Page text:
First, decide how many of these you want to make and therefore how many cucumbers you'll be getting. You can get 8 of these from the average-sized cucumber.
Wash cucumbers and cut off stems. You don't need to cut off either of the rounded ends of the cucumber, just nick off the stem. Cut the cucumbers into 1½"-2" lengths. Then cut each cucumber piece in half. Stand the pieces up on their ends and then cut them in half. (If the cucumbers are straight, you can cut them in half lengthwise and then cut them into pieces, but that can be annoyingly tricky if they're curved.)
Then cut or scoop out the inside of each piece, leaving a hollow space. You can use a small sharp knife for this, but it's easier with a small metal spoon (even for cutting out the firmer flesh instead of just scooping out the seeds). One of the smaller teaspoons from a set of measuring spoons will do nicely. Don't worry if you accidentally slit or puncture the cucumber skin- unless it's a wide hole, it won't matter.
Fill them however you like. I used shredded extra-sharp Cheddar seasoned with salt and cayenne, with just enough mayonnaise to hold the shreds together.
They will keep overnight in the refrigerator if tightly covered, but the cucumbers will exude a lot of juice as they reach room temperature. If you're going to leave them out on a table for a while, you should find a way to keep them cold- like putting the container in a larger one filled with ice.
As aforementioned, we brought these to Thanksgiving. Being the extremely organized people who plan ahead when provoked, we were getting ingredients less than two days before the big day. It was a strange experience seeing so many people crowded in the baking aisle. Many of them were staring at the flour and sugar sacks like they'd never seen such arcane things in a grocery store. However, one section of the supermarket that even in the pre-Thanksgiving rush remained as ignored as ever: the vegetables!
Remember the cucumber baskets from when we fed people the cuisine of Depression-era Britain? They had been surprisingly well-liked, so we thought to ourselves: What if we skipped the damn basket handles? As aforementioned, making them into little baskets had resulted in an awful lot of wasted cucumber. Furthermore, cutting vegetables into cutesy baskets gives them a certain air of "I HOPE YOU APPRECIATE ALL THE TIME I SPENT CUTTING ALL OF THESE INTO CUTE SHAPES FOR YOU" which we would rather the food not possess. And so, instead of making theoretically adorable cut them in half and gouged out the insides. Here we must note that while we were at first trying to carefully cut them out with a paring knife, it turns out one of these demitasse spoons Our Mom of Cookrye got works a lot better.
It was so much easier to just have at them with a spoon than it was to use a knife at all- and it worked better, too.
|On the left, hacking at the cucumber with a spoon. On the right, carefully using a knife to cut out the inside. You'd think the knife would work better, but it doesn't.|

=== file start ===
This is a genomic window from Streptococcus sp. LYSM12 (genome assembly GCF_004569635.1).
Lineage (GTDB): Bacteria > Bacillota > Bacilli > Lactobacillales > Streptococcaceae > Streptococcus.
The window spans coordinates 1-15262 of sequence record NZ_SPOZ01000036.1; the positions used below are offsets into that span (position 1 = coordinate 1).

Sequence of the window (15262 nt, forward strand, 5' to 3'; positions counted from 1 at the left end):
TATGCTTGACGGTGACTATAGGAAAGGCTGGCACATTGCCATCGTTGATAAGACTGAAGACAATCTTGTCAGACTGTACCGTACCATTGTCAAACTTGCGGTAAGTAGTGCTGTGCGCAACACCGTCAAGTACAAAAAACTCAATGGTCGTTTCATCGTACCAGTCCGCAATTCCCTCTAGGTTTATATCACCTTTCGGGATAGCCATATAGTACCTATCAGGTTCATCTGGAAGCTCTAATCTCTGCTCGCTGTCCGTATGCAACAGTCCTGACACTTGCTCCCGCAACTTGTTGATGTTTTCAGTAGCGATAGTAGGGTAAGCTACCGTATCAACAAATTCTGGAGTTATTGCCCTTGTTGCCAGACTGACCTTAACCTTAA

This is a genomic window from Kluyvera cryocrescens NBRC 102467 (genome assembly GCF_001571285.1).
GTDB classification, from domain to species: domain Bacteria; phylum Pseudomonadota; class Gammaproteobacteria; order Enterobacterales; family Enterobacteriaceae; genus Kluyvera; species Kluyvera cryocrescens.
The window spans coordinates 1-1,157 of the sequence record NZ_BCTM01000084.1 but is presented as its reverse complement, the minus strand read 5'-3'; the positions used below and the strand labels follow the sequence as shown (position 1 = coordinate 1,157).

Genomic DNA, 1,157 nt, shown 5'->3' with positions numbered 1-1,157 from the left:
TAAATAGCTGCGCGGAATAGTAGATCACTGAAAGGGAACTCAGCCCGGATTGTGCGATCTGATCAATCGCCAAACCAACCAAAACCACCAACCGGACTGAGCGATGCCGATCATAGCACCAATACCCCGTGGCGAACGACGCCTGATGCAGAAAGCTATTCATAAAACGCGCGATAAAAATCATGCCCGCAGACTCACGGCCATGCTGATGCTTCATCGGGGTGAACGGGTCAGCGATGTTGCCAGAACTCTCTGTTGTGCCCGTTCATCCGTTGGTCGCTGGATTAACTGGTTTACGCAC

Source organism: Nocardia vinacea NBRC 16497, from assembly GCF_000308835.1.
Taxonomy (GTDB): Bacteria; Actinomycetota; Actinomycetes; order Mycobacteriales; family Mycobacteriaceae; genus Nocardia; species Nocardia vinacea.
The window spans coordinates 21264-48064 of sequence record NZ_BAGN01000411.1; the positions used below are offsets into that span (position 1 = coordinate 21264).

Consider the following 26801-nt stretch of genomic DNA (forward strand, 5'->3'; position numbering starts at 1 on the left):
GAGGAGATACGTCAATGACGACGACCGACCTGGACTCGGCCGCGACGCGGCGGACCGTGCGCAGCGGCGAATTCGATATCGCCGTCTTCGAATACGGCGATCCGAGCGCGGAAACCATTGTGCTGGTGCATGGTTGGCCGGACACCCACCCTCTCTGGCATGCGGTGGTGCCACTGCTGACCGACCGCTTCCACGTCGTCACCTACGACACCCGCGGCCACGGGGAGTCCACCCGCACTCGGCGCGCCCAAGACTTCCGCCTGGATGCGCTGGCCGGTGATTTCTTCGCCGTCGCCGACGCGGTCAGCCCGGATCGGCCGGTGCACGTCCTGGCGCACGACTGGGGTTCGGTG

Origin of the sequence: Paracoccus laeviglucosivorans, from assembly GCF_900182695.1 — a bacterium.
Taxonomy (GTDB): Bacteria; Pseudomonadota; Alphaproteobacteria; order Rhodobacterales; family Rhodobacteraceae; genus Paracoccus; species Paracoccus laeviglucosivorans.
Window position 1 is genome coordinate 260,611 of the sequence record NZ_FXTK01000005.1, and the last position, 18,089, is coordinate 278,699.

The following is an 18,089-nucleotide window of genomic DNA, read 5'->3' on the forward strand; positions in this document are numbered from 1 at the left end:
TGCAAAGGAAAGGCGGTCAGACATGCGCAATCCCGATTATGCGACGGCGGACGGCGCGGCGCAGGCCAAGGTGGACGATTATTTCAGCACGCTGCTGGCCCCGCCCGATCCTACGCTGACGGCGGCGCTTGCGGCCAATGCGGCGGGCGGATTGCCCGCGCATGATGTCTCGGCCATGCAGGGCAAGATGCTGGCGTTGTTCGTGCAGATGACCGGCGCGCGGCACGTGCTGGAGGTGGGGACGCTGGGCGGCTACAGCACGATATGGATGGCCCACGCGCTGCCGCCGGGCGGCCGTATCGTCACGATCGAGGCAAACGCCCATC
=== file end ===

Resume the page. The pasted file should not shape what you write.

And so, we at A Book of Cookrye were ready to bring these lovely, healthy vegetables to Thanksgiving! However, Our Familye of Cookrye, though most of us are on diets the rest of the year, don't bother with this low-calorie business on Thanksgiving day. Look at the way we do the corn.
In the name of looking out for everyone's health, we are using light mayonnaise. Having spent about two minutes stirring the cheese with just enough mayo to glue it together, see how simple these things are when you don't care about basket handles?
I'm not going to lie, it was still tedious to hollow out all those cucumber pieces. If you're doing more than two cucumbers, you might want to sit down at a table when you hollow them out instead of standing at a counter. But at least it was easy and there was far less waste of cucumber. Also, it was something to do while waiting out the long baking times on other things- and while very deliberately ignoring the utter mess in the kitchen.
As for how people liked them: They were indeed very popular! I was honestly kind of surprised, since most of the "take your food stuff and glue it together with mayo" type things tend to be these sticky things that taste like mayonnaise. Maybe the trick here is that you don't just put huge amounts of mayo in there, but just enough to make the cheese hold together.
In the name of not subjecting everyone to dissertations about the food I brought, I didn't bother mentioning that they were tasting the British Depression.
However, while these can be made the night before, it turns out that cucumbers exude a lot of juice when they get warm. Since I just them in a container with only waxed paper between the layers, the ones lower down in the tub got soggy. So, if you are going to stack them in a container (instead of, say, laying them out flat on a platter), you want to be sure that each layer is sitting in a cozy nest of paper towels to soak up whatever juices the cucumbers exude. Also, keep them cold.
This wateriness kind of surprised me since the cucumber baskets from when we made an entire picnic didn't have this problem. Someone suggested the salt in the filling drew out the cucumber juice, but the picnic ones were also salted and didn't leak like these did. But, when thinking about it, the ones made for the picnic were barely out of the refrigerator for 30 minutes before serving, while these sat out on the table all day.
In addition to packing them with lots of paper towels, you might consider putting whatever container you packed them in in a larger container full of ice. Or, you might salt the cucumbers a few hours beforehand and let them do all their dripping before you put these together.
As a postscript, when faced with the last bits of cheese and also a little bowl of scooped-out cucumber insides, we avoided waste by making a pretty good ham sandwich.